7:00 AM | Hot and humid today, strong storms possible tomorrow, much cooler air pours in at the end of the week
Mostly sunny, hot and humid, highs in the low-to-mid 90’s
Partly cloudy, mild, muggy, lows by morning in the low 70’s
Partly sunny, very warm and humid, afternoon showers and thunderstorms likely and some of the storms can be strong with gusty winds and heavy rain, near 90
Mostly cloudy, chance for evening showers and thunderstorms, turning cooler late, lower 60’s
Partly sunny, breezy, cooler and less humid, maybe a shower or two, low-to-mid 70’s
Mostly sunny, unseasonably cool, near 70
Mostly sunny, still pleasant, mid 70’s
Mostly sunny, pleasant, upper 70’s
Today will be the hottest day since mid-July in the DC metro region as high temperatures likely reach the low-to-mid 90's. Today may also turn out to be the last 90 degree day of the season as a strong cool front will bring big changes to the region for later this week. That front will arrive in the eastern states later tomorrow and it will bring with it the chance for strong thunderstorms around here containing gusty winds, heavy rainfall and frequent lightning. Following the frontal passage, it’ll turn unseasonably cool on Friday and Saturday with well below normal temperatures. In fact, highs on Saturday will struggle to reach the 70 degree mark. The pleasant air mass will last into Sunday and Monday with highs holding in the comfortable 70’s on those days to begin the new week.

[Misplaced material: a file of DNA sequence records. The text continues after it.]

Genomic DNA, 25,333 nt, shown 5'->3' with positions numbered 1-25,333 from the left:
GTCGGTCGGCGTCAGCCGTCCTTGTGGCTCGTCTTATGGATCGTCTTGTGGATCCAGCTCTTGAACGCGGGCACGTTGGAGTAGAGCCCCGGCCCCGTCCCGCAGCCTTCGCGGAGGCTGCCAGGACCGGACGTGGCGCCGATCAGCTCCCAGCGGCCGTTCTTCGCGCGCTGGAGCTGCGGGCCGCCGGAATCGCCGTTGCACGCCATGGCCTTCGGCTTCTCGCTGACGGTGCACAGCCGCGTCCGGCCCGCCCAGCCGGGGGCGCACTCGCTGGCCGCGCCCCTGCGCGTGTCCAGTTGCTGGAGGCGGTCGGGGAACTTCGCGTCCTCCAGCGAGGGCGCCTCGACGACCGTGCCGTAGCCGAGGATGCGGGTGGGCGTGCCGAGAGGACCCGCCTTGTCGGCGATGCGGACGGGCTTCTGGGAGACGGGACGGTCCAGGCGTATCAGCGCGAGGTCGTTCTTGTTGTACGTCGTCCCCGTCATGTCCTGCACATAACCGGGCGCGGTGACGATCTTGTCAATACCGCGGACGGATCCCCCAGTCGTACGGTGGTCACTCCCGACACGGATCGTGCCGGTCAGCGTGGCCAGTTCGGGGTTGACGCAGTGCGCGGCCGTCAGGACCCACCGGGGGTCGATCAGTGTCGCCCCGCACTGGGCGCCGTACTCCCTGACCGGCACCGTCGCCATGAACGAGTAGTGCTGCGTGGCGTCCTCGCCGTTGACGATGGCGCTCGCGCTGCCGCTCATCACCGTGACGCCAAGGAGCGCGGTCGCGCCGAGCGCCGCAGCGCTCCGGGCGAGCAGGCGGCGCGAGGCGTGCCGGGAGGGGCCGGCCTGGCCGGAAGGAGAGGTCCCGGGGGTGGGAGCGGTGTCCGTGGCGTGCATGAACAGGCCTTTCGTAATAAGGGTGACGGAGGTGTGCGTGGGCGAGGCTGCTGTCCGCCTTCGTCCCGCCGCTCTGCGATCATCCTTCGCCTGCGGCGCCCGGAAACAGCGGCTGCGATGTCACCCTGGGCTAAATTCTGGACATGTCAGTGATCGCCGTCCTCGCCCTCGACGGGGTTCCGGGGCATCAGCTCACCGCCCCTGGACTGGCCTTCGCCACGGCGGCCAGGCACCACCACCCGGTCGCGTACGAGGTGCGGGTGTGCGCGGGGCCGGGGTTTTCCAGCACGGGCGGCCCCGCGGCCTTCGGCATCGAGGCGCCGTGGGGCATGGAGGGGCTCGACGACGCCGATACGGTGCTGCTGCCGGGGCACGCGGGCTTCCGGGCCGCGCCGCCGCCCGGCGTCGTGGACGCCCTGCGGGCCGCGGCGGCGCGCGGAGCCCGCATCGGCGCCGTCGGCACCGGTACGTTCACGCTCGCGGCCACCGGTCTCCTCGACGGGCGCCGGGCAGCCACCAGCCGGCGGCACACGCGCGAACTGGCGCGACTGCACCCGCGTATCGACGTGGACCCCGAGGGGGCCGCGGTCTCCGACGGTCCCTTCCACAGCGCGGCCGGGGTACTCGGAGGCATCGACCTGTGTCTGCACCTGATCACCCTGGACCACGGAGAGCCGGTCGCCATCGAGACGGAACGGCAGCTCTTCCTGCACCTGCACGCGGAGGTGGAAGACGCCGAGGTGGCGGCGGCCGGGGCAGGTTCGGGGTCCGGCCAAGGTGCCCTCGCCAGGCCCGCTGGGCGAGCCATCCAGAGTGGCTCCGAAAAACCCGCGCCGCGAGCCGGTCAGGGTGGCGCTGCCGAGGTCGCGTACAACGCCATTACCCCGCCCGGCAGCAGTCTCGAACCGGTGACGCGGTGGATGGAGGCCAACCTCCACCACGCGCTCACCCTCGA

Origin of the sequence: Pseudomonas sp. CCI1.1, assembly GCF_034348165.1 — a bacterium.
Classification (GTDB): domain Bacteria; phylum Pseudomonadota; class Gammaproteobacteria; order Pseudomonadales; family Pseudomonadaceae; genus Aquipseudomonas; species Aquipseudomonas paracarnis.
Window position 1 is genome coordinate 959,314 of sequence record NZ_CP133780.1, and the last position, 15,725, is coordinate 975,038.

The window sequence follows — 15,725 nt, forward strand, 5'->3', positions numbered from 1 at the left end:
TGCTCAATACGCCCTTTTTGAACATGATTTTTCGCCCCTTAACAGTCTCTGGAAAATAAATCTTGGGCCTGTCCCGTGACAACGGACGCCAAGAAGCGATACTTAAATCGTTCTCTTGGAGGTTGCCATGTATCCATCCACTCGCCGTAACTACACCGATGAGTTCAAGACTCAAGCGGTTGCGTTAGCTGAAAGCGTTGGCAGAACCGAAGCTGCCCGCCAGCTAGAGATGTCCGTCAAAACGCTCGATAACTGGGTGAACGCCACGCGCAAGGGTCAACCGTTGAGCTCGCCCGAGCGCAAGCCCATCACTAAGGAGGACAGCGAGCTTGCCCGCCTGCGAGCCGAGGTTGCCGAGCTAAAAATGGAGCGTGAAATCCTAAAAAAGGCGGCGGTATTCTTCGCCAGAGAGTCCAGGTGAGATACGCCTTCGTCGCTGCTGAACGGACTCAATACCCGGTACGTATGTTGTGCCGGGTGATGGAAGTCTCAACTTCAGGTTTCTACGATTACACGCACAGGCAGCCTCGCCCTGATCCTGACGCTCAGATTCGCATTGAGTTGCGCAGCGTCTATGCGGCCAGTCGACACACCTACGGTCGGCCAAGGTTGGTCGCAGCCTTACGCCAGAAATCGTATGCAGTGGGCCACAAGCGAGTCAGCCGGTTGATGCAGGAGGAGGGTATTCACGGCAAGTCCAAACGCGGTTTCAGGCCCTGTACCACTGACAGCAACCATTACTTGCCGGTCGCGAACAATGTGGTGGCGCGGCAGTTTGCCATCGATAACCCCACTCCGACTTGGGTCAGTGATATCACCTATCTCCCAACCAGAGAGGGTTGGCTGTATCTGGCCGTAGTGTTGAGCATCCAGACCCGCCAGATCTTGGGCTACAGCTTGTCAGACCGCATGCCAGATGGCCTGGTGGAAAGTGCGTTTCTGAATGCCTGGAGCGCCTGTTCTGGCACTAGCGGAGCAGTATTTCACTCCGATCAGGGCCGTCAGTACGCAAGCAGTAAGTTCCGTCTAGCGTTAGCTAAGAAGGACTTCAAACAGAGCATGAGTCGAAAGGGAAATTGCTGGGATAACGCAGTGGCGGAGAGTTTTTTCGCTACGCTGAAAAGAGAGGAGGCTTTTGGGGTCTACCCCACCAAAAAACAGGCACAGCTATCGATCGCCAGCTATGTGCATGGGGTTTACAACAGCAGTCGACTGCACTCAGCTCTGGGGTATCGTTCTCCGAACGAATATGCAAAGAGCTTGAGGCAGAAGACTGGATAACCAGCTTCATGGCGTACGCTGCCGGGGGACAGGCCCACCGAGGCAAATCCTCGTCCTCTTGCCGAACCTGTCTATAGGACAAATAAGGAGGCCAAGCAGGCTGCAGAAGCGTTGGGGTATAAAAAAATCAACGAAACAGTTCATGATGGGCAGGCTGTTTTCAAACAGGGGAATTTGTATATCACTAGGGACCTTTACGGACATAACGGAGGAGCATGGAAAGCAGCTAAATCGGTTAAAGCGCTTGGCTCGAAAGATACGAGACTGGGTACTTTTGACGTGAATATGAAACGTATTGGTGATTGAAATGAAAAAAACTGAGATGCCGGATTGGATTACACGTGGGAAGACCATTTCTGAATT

Elsewhere, Humberto has indeed become the first hurricane of the 2013 season as it attained that status late last night with sustained winds of 75 mph (category 1). The first half of this tropical season has been very quiet with only one other season since the mid 1940's coming this far without a single hurricane in the Atlantic Basin. Perhaps the tropics will be making up for some lost time as there are other areas of interest in addition to Humberto which is way is closer to Africa than it is to the US. Gabrielle is still a tropical storm in the western Atlantic and it is headed generally northward towards the Atlantic Canadian maritime provinces. A disturbance near the Yucatan Peninsula region of Mexico is likely to intensify into a tropical storm, Ingrid, when it moves over the Gulf of Mexico during the next couple of days on its way towards northeastern Mexico and South Texas.